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cubedbee
04-07-2004, 05:25 PM
Game is played on a normal 3X3 tic tac toe board, with X going first. The goal of the game is not to place three in a row. The game is drawn if both players are sucessful, the game is won by a player who forces their opponent to place three in a row.

In regular tic tac toe, X can force a draw from any opening position with perfect play. I'm trying to figure out if the same is true for this game.

4sigma
04-07-2004, 06:25 PM
Can't X just take the middle square and then place an X opposite wherever O places his O's?

RedSoxFan
04-07-2004, 06:40 PM
Game is played on a normal 3X3 tic tac toe board, with X going first. The goal of the game is not to place three in a row. The game is drawn if both players are sucessful, the game is won by a player who forces their opponent to place three in a row.

In regular tic tac toe, X can force a draw from any opening position with perfect play. I'm trying to figure out if the same is true for this game.

Technically in tic tac toe, O can force a draw from any opening position (since X goes first and has the advantage). In toe tac tic, X is the one that can force the draw, despite the disadvantage of going first, using 4sigma's strategy.

4sigma
04-07-2004, 06:46 PM
An interesting toe-tac-tic problem:

X goes first and takes an edge (not the center or a corner).
O then takes the center.

Can either player now force a win, or with best play should a draw result?

Hummer
04-07-2004, 07:02 PM
Does it have to play through to the ninth move?

thing
04-07-2004, 07:03 PM
| X |
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4sigma
04-07-2004, 07:10 PM
Does it have to play through to the ninth move?

A good question. I understand the game to end if anyone completes 3 in a row. However, you could consider the problem under both sets of rules, I suppose.

BC
04-08-2004, 11:44 AM
If X plays first in a corner, O can force a win by playing adjacent to X.
There are 7 cases (based on X's next move) but all are fairly easy to solve.

If X plays first in the center, X can force a tie by playing opposite O.

This only leaves the "X places first on an edge" case.

Still working...

3rookie
04-08-2004, 11:56 AM
An interesting toe-tac-tic problem:

X goes first and takes an edge (not the center or a corner).
O then takes the center.

Can either player now force a win, or with best play should a draw result?
I don't think X can force a win regardless of the board setup after each has moved once. And O cannot force a win with the given setup. X's strategy is to not ever get 2 in a row with the 3rd unoccupied, as O can usually force X to play there for the final move. I think that no matter where X plays first, O will win.

Editing to agree with BC about X starting in the center always being able to force a draw.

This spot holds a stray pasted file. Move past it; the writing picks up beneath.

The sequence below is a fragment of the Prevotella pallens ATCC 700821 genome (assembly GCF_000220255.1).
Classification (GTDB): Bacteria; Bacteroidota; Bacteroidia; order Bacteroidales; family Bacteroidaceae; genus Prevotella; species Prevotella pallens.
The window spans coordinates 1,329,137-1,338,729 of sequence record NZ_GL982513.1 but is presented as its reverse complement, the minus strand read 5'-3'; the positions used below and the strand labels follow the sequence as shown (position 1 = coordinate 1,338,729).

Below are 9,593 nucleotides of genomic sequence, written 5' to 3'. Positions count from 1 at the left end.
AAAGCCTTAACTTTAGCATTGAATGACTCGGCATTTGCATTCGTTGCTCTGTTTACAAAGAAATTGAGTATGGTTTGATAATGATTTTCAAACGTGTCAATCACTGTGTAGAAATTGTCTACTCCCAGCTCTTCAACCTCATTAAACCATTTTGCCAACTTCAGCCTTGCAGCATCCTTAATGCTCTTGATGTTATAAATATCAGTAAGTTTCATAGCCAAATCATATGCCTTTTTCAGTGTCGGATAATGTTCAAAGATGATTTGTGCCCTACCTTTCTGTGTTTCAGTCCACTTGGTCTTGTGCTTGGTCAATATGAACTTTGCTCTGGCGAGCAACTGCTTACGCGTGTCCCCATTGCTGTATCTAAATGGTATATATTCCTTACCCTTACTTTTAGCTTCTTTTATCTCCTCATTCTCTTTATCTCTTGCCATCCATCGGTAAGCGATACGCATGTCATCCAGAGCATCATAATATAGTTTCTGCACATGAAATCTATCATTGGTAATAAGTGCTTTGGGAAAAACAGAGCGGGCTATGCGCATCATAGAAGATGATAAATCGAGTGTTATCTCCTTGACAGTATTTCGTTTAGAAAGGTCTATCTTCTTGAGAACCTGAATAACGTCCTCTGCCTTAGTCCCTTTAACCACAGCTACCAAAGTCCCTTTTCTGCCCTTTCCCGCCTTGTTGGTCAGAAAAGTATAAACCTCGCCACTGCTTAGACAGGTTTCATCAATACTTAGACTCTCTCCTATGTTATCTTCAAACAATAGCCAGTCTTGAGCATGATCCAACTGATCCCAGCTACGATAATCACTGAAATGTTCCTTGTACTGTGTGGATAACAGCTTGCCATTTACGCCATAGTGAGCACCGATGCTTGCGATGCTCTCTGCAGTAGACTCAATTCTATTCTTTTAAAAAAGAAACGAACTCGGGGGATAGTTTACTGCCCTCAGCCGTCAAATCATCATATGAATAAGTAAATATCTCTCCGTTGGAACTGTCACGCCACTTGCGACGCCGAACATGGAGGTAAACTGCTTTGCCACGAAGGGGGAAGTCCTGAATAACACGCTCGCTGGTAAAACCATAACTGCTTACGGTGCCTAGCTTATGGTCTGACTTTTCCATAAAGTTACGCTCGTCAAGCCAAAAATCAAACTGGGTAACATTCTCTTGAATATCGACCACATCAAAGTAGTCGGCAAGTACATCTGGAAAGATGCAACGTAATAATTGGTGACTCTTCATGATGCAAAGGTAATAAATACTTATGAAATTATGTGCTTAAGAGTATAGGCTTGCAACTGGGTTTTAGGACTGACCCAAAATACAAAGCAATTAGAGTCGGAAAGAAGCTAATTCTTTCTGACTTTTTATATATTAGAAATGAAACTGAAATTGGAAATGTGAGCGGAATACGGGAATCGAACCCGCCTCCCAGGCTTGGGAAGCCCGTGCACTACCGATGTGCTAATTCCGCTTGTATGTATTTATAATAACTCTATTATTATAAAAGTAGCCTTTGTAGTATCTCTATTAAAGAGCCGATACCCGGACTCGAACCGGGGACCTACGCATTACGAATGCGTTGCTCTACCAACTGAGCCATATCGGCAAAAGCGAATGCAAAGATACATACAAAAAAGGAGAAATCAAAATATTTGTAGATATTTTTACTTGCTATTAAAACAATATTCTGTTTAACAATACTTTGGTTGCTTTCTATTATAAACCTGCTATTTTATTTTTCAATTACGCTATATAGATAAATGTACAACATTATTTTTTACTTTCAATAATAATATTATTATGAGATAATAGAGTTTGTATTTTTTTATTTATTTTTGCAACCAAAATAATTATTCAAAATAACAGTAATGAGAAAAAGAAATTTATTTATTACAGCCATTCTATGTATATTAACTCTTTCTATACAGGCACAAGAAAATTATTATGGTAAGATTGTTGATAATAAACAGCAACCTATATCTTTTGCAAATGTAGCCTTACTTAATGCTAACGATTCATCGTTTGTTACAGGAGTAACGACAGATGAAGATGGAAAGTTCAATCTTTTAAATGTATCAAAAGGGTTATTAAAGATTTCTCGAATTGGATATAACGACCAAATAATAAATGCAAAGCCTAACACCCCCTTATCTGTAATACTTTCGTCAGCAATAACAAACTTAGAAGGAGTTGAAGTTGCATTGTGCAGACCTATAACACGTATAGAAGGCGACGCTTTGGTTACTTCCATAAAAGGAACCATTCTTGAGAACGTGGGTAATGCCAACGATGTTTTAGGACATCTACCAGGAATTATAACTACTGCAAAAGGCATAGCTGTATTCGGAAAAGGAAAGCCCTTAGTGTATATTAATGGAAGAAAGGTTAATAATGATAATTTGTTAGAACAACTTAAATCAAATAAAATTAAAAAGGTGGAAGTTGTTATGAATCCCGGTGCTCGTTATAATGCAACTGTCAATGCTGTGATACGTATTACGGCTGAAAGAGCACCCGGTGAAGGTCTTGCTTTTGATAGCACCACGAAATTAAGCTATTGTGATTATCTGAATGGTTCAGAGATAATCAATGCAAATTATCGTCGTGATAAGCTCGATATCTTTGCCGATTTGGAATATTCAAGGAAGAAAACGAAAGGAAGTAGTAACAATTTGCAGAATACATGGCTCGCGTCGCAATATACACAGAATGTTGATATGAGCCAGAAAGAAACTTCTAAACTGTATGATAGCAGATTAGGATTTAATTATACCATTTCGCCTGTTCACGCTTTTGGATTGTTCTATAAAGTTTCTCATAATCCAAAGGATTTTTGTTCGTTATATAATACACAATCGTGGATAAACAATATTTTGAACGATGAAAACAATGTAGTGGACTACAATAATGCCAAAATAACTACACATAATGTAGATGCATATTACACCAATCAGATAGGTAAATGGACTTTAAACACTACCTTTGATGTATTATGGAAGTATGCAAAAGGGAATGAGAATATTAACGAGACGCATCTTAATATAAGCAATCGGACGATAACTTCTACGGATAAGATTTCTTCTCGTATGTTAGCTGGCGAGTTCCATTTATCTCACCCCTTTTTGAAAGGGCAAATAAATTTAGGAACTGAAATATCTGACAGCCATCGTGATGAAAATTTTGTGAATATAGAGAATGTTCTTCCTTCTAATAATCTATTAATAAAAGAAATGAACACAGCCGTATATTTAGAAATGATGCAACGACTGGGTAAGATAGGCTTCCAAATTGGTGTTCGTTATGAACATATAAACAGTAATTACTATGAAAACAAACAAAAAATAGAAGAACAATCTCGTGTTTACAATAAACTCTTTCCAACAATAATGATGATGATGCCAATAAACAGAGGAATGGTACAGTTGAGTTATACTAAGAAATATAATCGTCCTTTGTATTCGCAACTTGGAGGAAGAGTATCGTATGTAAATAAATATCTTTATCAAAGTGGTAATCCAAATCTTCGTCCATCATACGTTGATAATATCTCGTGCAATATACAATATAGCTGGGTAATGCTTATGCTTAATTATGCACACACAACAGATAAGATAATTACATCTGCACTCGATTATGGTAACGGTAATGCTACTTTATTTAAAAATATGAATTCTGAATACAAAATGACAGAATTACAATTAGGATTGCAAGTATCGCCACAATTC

BC
04-08-2004, 12:34 PM
An interesting toe-tac-tic problem:

X goes first and takes an edge (not the center or a corner).
O then takes the center.

Can either player now force a win, or with best play should a draw result?
I don't think X can force a win regardless of the board setup after each has moved once. And O cannot force a win with the given setup. X's strategy is to not ever get 2 in a row with the 3rd unoccupied, as O can usually force X to play there for the final move. I think that no matter where X plays first, O will win.

Editing to agree with BC about X starting in the center always being able to force a draw.

Actually, if X starts on an edge, O can start on the adjacent edge to force a win. Usually, O's second move is to place on the opposite edge; i.e. if the squares are numbered 1-9 in the normal way, and X places first in square 2, then O should play in square 4. And unless X places next in square 6, O should. If X's second move is square 6, then O should play in square 1 to force a win.

All this assumes I haven't made a mistake...

BC
04-08-2004, 01:24 PM
An interesting toe-tac-tic problem:

X goes first and takes an edge (not the center or a corner).
O then takes the center.

Can either player now force a win, or with best play should a draw result?

X Should Win. X takes the opposite edge from what it originally took.

If O takes any corner, X takes its "mirror" (i.e. if the first three moves were 2,5,8, and then O takes 1, X takes 3). Conversely, if O takes one of the two remaining edges, X takes a corner on the other side of the mirror (i.e. after 2,5,8,4, X takes either 3 or 7).

Note that I have not considered ALL possible winning strategies; in my analysis, once I found that either player could force a win, I stopped looking down that tree.

Lemma: If O can get two opposite edges, O can win with optimal play.

Corollary: In order for X to have any chance of forcing a tie, X must prevent O from getting two opposite edges. It turns out that this is not sufficient for X to force a tie (the only way for that to happen is if X starts in the middle) but it helps rule out a lot of "strategy branches" in the tree.

This lemma helped me in analyzing many of the cases. I leave proof to the interested reader.

4sigma
04-08-2004, 08:02 PM
This is correct. X forces a win by taking the opposite edge.

| X |
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| O |
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| X |

No matter how O plays, X can now force him to complete a row of 3 on his 4th move.

I thought it was interesting that X, supposedly at such a disadvantage at toe-tac-tic, can force a win from this early stage.

3rookie
04-09-2004, 10:02 AM
Not what I expected.

Ebenezer Kohl
10-28-2004, 02:41 PM
| X |
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